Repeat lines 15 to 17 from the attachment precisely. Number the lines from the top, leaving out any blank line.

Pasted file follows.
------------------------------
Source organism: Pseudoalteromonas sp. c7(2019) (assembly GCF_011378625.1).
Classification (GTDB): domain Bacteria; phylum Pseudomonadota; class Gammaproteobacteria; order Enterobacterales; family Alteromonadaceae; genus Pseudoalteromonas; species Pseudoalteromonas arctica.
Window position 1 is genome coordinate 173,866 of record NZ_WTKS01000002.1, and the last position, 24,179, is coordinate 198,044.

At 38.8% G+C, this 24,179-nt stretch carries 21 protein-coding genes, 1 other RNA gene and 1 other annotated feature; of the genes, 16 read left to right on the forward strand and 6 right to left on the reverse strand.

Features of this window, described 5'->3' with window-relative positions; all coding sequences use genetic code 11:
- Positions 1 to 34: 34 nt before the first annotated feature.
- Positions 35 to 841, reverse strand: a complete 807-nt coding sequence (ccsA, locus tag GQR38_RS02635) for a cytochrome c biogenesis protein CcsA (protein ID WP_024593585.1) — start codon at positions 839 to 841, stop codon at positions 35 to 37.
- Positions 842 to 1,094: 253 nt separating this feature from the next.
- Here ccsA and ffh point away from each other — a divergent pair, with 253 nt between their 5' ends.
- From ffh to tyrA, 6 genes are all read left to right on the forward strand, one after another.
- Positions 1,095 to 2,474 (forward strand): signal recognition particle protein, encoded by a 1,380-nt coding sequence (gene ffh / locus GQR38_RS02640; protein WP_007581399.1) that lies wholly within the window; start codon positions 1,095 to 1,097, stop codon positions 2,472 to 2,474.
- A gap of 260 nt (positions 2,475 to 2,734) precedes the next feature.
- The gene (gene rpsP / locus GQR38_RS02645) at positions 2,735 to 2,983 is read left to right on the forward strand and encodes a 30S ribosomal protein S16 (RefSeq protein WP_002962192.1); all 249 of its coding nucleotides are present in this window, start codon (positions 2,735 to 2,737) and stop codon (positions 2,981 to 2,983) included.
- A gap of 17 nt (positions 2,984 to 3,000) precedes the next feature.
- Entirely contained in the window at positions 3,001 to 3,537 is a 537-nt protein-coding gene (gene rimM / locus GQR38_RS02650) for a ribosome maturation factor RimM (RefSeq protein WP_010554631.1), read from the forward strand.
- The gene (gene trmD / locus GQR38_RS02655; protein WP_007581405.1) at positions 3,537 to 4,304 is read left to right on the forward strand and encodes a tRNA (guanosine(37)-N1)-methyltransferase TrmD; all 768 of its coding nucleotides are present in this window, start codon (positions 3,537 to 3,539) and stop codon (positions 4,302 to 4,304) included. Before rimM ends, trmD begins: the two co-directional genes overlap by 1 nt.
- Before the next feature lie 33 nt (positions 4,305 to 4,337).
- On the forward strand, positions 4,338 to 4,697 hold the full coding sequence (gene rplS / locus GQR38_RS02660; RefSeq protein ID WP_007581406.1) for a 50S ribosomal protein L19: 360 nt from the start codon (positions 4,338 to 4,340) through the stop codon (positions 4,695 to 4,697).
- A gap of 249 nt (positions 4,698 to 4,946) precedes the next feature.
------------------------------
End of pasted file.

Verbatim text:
- Entirely contained in the window at positions 3,001 to 3,537 is a 537-nt protein-coding gene (gene rimM / locus GQR38_RS02650) for a ribosome maturation factor RimM (RefSeq protein WP_010554631.1), read from the forward strand.
- The gene (gene trmD / locus GQR38_RS02655; protein WP_007581405.1) at positions 3,537 to 4,304 is read left to right on the forward strand and encodes a tRNA (guanosine(37)-N1)-methyltransferase TrmD; all 768 of its coding nucleotides are present in this window, start codon (positions 3,537 to 3,539) and stop codon (positions 4,302 to 4,304) included. Before rimM ends, trmD begins: the two co-directional genes overlap by 1 nt.
- Before the next feature lie 33 nt (positions 4,305 to 4,337).